State of Minnesota, Respondent, vs. Gregory John Odeneal, Appellant.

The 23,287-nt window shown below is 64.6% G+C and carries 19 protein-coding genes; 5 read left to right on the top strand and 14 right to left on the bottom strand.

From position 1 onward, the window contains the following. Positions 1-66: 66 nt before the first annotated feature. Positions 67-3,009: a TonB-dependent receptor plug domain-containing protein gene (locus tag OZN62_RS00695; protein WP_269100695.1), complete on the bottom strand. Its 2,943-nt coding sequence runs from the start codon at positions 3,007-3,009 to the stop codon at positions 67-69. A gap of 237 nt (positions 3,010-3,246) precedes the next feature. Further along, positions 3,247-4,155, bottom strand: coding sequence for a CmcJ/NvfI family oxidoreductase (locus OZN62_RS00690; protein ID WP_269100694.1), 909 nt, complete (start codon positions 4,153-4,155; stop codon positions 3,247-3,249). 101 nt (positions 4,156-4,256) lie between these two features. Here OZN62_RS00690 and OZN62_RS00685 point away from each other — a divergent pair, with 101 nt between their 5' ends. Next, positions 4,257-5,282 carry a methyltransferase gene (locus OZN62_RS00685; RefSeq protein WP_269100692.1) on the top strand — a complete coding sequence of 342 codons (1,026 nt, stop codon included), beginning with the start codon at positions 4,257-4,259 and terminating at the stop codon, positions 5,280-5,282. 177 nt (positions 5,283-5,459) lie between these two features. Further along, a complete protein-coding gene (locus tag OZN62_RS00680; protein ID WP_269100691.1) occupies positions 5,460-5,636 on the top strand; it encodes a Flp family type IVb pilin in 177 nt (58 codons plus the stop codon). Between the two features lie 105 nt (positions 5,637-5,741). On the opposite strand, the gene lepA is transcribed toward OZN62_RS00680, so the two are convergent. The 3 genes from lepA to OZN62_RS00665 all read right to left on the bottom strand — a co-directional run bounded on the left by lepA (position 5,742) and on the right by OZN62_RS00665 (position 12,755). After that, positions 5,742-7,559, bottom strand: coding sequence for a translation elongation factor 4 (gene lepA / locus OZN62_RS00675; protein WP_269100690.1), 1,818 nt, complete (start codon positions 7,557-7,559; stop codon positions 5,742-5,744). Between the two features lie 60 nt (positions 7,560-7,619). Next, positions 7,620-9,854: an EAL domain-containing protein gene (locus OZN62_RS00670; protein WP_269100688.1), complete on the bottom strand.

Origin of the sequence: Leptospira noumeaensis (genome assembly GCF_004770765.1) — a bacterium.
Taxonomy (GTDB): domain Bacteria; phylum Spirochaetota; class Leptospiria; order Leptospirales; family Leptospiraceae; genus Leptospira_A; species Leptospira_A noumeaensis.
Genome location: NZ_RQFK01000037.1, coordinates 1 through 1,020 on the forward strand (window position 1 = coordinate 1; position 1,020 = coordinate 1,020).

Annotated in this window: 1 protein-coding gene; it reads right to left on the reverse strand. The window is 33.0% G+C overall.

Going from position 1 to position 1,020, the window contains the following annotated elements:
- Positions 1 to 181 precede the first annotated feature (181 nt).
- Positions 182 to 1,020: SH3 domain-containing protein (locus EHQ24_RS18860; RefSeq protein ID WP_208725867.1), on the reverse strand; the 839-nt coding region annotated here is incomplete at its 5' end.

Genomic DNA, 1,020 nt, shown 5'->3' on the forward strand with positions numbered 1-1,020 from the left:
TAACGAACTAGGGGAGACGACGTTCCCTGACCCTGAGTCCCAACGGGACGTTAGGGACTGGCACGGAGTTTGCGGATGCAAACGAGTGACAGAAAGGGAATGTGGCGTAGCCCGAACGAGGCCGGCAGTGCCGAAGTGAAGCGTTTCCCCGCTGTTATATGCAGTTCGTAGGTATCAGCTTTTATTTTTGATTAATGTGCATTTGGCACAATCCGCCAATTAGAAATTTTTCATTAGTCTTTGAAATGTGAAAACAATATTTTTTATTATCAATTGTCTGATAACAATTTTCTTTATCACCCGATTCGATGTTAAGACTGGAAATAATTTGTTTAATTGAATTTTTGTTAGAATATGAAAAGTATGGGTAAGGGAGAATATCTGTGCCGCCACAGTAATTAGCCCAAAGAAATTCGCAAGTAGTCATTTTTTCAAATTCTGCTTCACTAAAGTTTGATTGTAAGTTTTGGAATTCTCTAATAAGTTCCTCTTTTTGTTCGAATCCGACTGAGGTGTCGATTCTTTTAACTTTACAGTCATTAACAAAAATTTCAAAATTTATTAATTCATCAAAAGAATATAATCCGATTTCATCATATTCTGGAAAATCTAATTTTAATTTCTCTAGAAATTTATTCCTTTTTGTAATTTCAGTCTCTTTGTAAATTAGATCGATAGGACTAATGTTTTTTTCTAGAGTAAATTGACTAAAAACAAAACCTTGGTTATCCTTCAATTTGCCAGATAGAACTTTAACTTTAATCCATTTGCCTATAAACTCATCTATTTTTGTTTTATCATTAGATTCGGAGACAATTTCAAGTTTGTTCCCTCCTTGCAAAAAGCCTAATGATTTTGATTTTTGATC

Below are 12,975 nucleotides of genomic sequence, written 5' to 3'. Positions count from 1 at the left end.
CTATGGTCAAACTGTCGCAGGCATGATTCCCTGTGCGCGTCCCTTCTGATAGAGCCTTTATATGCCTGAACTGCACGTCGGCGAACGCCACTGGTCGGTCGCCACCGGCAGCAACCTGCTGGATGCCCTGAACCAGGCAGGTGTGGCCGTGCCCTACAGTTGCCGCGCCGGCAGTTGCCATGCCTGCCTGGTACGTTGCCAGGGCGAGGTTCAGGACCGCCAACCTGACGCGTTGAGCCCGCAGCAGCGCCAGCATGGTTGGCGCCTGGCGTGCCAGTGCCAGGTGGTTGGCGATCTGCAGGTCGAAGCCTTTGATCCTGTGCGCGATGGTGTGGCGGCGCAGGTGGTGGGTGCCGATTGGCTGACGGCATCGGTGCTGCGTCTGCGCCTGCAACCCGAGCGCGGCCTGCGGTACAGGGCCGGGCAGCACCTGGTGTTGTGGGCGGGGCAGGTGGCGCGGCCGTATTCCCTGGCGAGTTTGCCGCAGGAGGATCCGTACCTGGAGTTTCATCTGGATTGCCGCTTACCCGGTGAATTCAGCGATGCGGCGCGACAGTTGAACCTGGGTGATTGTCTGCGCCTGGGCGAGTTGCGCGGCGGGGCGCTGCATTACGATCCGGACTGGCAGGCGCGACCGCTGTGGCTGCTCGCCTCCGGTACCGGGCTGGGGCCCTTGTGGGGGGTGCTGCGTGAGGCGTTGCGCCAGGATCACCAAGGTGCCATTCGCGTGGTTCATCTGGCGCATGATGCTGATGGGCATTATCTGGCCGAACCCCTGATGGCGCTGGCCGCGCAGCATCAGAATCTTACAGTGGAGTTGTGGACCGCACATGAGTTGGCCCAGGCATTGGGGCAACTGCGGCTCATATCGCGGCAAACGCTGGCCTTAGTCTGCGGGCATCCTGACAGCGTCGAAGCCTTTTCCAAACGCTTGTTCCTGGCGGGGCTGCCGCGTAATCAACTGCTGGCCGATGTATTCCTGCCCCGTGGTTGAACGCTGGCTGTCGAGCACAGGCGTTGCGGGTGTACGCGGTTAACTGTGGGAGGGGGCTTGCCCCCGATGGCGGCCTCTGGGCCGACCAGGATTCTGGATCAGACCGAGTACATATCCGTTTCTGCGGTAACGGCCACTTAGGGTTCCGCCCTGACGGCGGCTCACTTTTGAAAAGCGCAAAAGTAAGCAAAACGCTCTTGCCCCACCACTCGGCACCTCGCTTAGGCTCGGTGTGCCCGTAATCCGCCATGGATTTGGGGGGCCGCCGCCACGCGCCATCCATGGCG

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This opinion will be unpublished and may not be cited except as provided by Minn. Stat. § 480A.08, subd. 3 (2010). STATE OF MINNESOTA IN COURT OF APPEALS A10-1016 State of Minnesota, Respondent, vs. Gregory John Odeneal, Appellant. Filed May 16, 2011 Affirmed Crippen, Judgeï ª Hennepin County District Court File No. 27-CR-09-49908 Lori Swanson, Attorney General, St. Paul, Minnesota; and Michael O. Freeman, Hennepin County Attorney, Lee W. Barry, III, Assistant County Attorney, Minneapolis, Minnesota (for respondent) David W. Merchant, Chief Appellate Public Defender, Davi Elstan Forte Axelson, Assistant Public Defender, St. Paul, Minnesota (for appellant) Considered and decided by Toussaint, Presiding Judge; Worke, Judge; and Crippen, Judge. ï ª Retired judge of the Minnesota Court of Appeals, serving by appointment pursuant to Minn. Const. art. VI, § 10. UNPUBLISHED OPINION CRIPPEN, Judge Appellant Gregory Odeneal disputes his conviction for third-degree criminal sexual conduct, claiming denial of self-representation and improper impeachment by a prior conviction. Because the district court did not abuse its discretion in the context of either claim, we affirm. FACTS In October 2009, appellant was charged with third-degree criminal sexual conduct in violation of Minn. Stat. § 609.344, subd. 1(c) (2006), and kidnapping in violation of Minn. Stat. § 609.25, subd. 1(2) (2006). The charges were based on the victim s claim that appellant raped her in his bedroom three years earlier, on the morning of September 10, 2006. Appellant pleaded not guilty, and the case proceeded to a jury trial. On January 27, 2010, appellant appeared for trial with his public defender. Prior to jury selection, a discussion was held between the district court and the attorneys regarding whether prior convictions could be used to impeach witnesses. The district court preliminarily ruled that for purposes of impeachment both sides could use prior convictions. At the beginning of the second day of trial, appellant complained about his public defender s representation and told the court that he did not want to be represented by the public defender. The district court told appellant that he could choose either to represent himself with his public defender as advisory counsel or go to trial with his courtappointed attorney. Appellant told the court that he wanted to represent himself, but that 2 he needed more time to prepare for trial.1 The district court denied appellant s motion for a continuance and again asked him whether he wanted to represent himself or go to trial with his court-appointed attorney. Appellant stated that he would represent himself, but told the court that he refused to pick a jury and wanted to return to his cell. After a brief recess, the court denied appellant s request to represent himself and ordered him to proceed with counsel. Following a jury trial, appellant was found guilty of third-degree criminal sexual conduct but was acquitted of kidnapping. The district court sentenced appellant to an executed term of 76 months in prison. DECISION 1. Right of Self-Representation Appellant argues that his right to self-representation was violated when the district court denied his request to represent himself. Under the Sixth and Fourteenth Amendments to the United States Constitution, a defendant has a constitutional right to represent himself in a state criminal proceeding. State v. Richards, 456 N.W.2d 260, 263 (Minn. 1990) (citing Faretta v. California, 422 U.S. 806, 95 S. Ct. 2525 (1975)). When a criminal defendant asks to represent himself, the court must determine (1) whether the request is clear, unequivocal, and timely, and (2) whether the defendant knowingly and intelligently waives his right to counsel. Richards, 456 N.W.2d at 263 (footnote omitted). As to timeliness, the right to self-representation is unqualified only until trial 1 Immediately before trial, appellant stated complaints about his attorney but did not suggest acting without counsel. He asked for a continuance but did not question that he and his attorney were prepared to proceed to trial. 3 begins, which occurs at the onset of jury voir dire. State v. Christian, 657 N.W.2d 186, 191, 193 (Minn. 2003). Upon the commencement of voir dire, the district court has discretion to balance the defendant s right of self-representation against the potential for disruption and delay. Id. at 193-94 (citing United States v. Wesley, 798 F.2d 1155, 1155-56 (8th Cir.1986)). We review a district court s denial of a defendant s request to represent himself for clear error. Id. at 190. If the defendant s right to self- representation is violated, he is entitled to a reversal and new trial. State v. Blom, 682 N.W.2d 578, 613 (Minn. 2004). Appellant contends that his request for self-representation was timely because it was made prior to the start of trial. But the record shows that appellant s request to represent himself was made after the commencement of jury voir dire. Because appellant s request for self-representation was made after jury selection had begun, the district court had discretion to balance appellant s right of self-representation against the potential for disruption and delay.2 The record shows that the district court properly considered this standard. The court explained to appellant that [t]he law says I have to exercise my discretion, and I have to balance your legitimate interest in representing yourself against the potential disruption and possible delay of proceedings already in progress. The district court 2 This court has gone further and ruled that a motion for self-representation is untimely where the request is not made a reasonable time before trial and there is no good cause justifying its lateness. State v. VanZee, 547 N.W.2d 387, 391 (Minn. App. 1996) (quotation omitted), review denied (Minn. July 10, 1996). Because the record supports the district court s denial of appellant s request for self-representation under the eighthcircuit standard set out in Wesley, 798 F.2d at 1155-56, we do not need to go further in this case. 4 considered appellant s argument in favor of self-representation and then noted concerns of disruption and possible delay because appellant s request was made on the second day of trial. Specifically, the court stated that we have a jury that s now been here for two days. Twenty-nine people from the community that are missing their jobs in order to fulfill their civic duty. I have two lawyers that have been here for some time and we ve all put time in on your case. Given these circumstances, the district court did not abuse its discretion by denying appellant s request for self-representation as untimely. Appellant argues that any timeliness argument made on appeal must be rejected because the district court made no findings that his request was untimely. Contrary to appellant s assertion, the court explicitly stated that because of the timing of [appellant s] motion to represent [him]self, I m going to deny it. Moreover, appellant does not support this assertion with argument or any authority that requires a district court to make specific findings if a motion is denied as untimely. Assignment of error based on mere assertion and not supported by argument or authority is waived unless prejudicial error is obvious on mere inspection. State v. Oulette, 740 N.W.2d 355, 361 (Minn. App. 2007), review denied (Minn. Dec. 23, 2007). No such prejudice is apparent here, and as such appellant s argument is waived. 2. Impeachment Appellant argues that the district court erred in ruling that appellant could be impeached with a 2005 felony conviction of terroristic threats if he testified. Appellant did not object to the ruling at trial; he testified and was impeached. 5 [T]his court has discretion to consider an error not objected to at trial if it is plain error that affects substantial rights. State v. Martinez, 725 N.W.2d 733, 738 (Minn. 2007). To establish plain error, the defendant must prove (1) error, (2) that is plain, and (3) that affects substantial rights. State v. Atkinson, 774 N.W.2d 584, 595 (Minn. 2009). If these three prongs are met, the appellate court then assesses whether it should address the error to ensure fairness and the integrity of the judicial proceedings. State v. Griller, 583 N.W.2d 736, 740 (Minn. 1998). A felony conviction may be admitted for impeachment purposes provided that less than ten years have elapsed since the conviction and the probative value of the evidence outweighs its prejudicial effect. Minn. R. Evid. 609(a)(1), (b). Whether the probative value of a prior conviction outweighs its prejudicial effect is a matter within the district court s discretion. State v. Graham, 371 N.W.2d 204, 208 (Minn. 1985). The district court s ruling on the impeachment of a witness by a prior conviction is reviewed under a clear-abuse-of-discretion standard. State v. Ihnot, 575 N.W.2d 581, 584 (Minn. 1998). The district court must consider the five Jones factors to determine whether probative value outweighs prejudicial effect: (1) the impeachment value of the prior crime, (2) the date of the conviction and the defendant s subsequent history, (3) the similarity of the past crime with the charged crime (the greater the similarity, the greater the reason for not permitting use of the prior crime to impeach), (4) the importance of defendant s testimony, and (5) the centrality of the credibility issue. Id. at 586 (quoting State v. Jones, 271 N.W.2d 534, 537-38 (Minn. 1978)). 6 The district court did not address the Jones factors, simply stating that it would allow the state to impeach appellant with the prior conviction. The court errs when it fails to demonstrate consideration of these factors, State v. Swanson, 707 N.W.2d 645, 655 (Minn. 2006), but the error is harmless if the conviction could have been admitted after a proper application of the Jones-factor analysis. State v. Vanhouse, 634 N.W.2d 715, 719 (Minn. App. 2001), review denied (Minn. Dec. 11, 2001). An appellate court may conduct its own review of the Jones factors in determining whether this type of error is harmless. Swanson, 707 N.W.2d at 655-56 (conducting review of Jones factors in absence of district court analysis and concluding that district court did not abuse its discretion under Minn. R. Evid. 609(a)(1)). Appellant argues that his 2005 felony conviction of terroristic threats should have been excluded because it is not probative of his credibility. But the supreme court has concluded that Minn. R. Evid. 609 clearly sanctions the use of felonies . . . not directly related to truth or falsity for purposes of impeachment, and thus necessarily recognizes that a prior conviction, though not specifically involving veracity, is nevertheless probative of credibility. State v. Brouillette, 286 N.W.2d 702, 708 (Minn. 1979). [I]mpeachment by prior crime aids the jury by allowing it to see the whole person and thus to judge better the truth of his testimony. Id. at 707 (quoting City of St. Paul v. DiBucci, 304 Minn. 97, 100, 229 N.W.2d 507, 508 (1975)). Appellant argues that commentators and courts in other jurisdictions have criticized the whole-person rationale and have also recognized that jurors tend to misuse prior convictions as propensity evidence, but we do not have the liberty to disregard 7 established Minnesota law on the subject. See State v. Williams, 771 N.W.2d 514, 51819 (Minn. 2009) (declining invitation to abrogate the whole-person test and affirming its underlying rationale that impeachment by prior conviction allows jury to better evaluate credibility of testifying witness); see also State v. Flemino, 721 N.W.2d 326, 328-29 (Minn. App. 2006) (noting that despite widespread criticism of whole-person rationale, rule 609 reflects broader credibility concept and court of appeals lacks authority to alter rule adopted by supreme court). Moreover, appellant did not challenge the whole-person rationale before the district court, which permits the conclusion that the argument is waived. See State v. Davis, 735 N.W.2d 674, 681 (Minn. 2007) (declining to consider argument regarding rule 609 analysis when it was not raised in district court); Swanson, 707 N.W.2d at 656 (refusing to address a similar challenge to application of rule 609 when raised for first time on appeal). Proceeding to other impeachment factors, appellant concedes that his prior conviction occurred in 2005, about one year before the charged offense. Even though appellant s prior conviction was not for a sex offense, he argues that it is similar to the charged crime because it involved a crime of violence. But the district court instructed the jury about its consideration of the impeachment evidence, reducing the risk that the jury would improperly use the prior-conviction evidence. State v. Pendleton, 725 N.W.2d 717, 729 (Minn. 2007). Finally, it is undisputed that credibility was a central issue in this case. The jury needed to determine whether to believe the testimony and prior statements of the victim or the testimony of appellant, in which he denied the allegations of criminal sexual conduct. If credibility is a central issue in the case, the 8 fourth and fifth Jones factors weigh in favor of admission of the prior convictions. Swanson, 707 N.W.2d at 655. On the weight of the Jones factors, appellant has failed to establish that admission of his prior conviction was plain error. See State v. Hochstein, 623 N.W.2d 617, 624-25 (Minn. App. 2001) (affirming admission of prior conviction when first Jones factor was neutral, second and third factors weighed against admission, and fourth and fifth factors weighed in favor of admission). The district court s failure to explicitly address the five Jones factors is harmless error, and the court did not clearly abuse its discretion by admitting evidence of appellant s terroristic-threats conviction for impeachment purposes. Affirmed. 9